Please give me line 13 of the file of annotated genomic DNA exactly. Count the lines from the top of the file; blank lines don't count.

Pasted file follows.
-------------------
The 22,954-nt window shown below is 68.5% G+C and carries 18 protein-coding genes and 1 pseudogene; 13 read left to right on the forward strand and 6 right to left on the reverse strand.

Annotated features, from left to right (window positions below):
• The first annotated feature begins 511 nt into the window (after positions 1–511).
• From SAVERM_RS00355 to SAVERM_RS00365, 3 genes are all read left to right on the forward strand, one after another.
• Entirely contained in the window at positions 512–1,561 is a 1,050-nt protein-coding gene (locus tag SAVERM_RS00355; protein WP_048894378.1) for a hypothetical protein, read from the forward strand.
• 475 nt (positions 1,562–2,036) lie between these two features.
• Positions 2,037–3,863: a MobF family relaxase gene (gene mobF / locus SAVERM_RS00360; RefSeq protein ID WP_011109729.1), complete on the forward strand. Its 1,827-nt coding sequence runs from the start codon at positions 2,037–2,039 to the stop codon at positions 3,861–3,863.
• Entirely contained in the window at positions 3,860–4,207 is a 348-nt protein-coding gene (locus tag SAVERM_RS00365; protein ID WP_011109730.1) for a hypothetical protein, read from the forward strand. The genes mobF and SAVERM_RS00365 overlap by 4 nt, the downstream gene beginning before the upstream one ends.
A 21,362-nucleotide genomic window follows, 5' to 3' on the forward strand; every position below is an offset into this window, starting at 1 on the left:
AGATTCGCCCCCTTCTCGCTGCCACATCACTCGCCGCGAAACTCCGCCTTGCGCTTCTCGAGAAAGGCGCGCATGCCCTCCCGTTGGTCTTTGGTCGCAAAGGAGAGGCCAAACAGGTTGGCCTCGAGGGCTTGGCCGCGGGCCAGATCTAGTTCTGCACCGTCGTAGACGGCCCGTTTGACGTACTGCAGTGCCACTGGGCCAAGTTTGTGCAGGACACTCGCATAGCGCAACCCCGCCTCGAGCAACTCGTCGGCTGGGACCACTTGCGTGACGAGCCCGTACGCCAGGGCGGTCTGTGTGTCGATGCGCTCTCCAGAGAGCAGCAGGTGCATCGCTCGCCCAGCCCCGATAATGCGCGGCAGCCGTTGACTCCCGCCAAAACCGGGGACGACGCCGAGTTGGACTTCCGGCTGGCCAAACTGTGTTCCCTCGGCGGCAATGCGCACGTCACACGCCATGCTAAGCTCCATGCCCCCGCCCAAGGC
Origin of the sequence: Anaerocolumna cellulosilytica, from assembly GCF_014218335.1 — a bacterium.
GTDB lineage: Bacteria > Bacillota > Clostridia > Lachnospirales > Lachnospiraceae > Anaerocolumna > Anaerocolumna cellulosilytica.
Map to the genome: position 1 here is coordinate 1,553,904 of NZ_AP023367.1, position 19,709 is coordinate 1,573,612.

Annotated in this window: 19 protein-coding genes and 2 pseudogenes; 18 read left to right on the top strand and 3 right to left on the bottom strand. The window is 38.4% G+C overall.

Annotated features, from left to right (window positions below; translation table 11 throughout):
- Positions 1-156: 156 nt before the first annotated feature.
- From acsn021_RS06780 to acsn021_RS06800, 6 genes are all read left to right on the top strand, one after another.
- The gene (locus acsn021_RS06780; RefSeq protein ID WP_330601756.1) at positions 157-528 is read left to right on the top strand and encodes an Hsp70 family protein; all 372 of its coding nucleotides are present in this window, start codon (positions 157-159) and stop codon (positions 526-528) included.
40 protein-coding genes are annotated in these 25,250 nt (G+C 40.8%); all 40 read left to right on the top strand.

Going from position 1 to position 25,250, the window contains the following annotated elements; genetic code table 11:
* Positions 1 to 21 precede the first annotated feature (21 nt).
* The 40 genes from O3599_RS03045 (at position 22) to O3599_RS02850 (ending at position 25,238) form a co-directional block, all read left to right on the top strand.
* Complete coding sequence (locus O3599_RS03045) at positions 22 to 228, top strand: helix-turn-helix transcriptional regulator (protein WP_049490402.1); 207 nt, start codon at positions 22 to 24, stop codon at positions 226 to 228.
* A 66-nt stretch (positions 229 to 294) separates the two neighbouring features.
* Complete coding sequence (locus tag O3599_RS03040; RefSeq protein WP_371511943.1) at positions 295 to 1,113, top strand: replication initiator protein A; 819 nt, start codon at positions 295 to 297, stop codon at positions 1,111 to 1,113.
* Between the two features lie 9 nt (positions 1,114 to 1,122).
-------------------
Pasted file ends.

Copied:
Map to the genome: position 1 here is coordinate 1,553,904 of NZ_AP023367.1, position 19,709 is coordinate 1,573,612.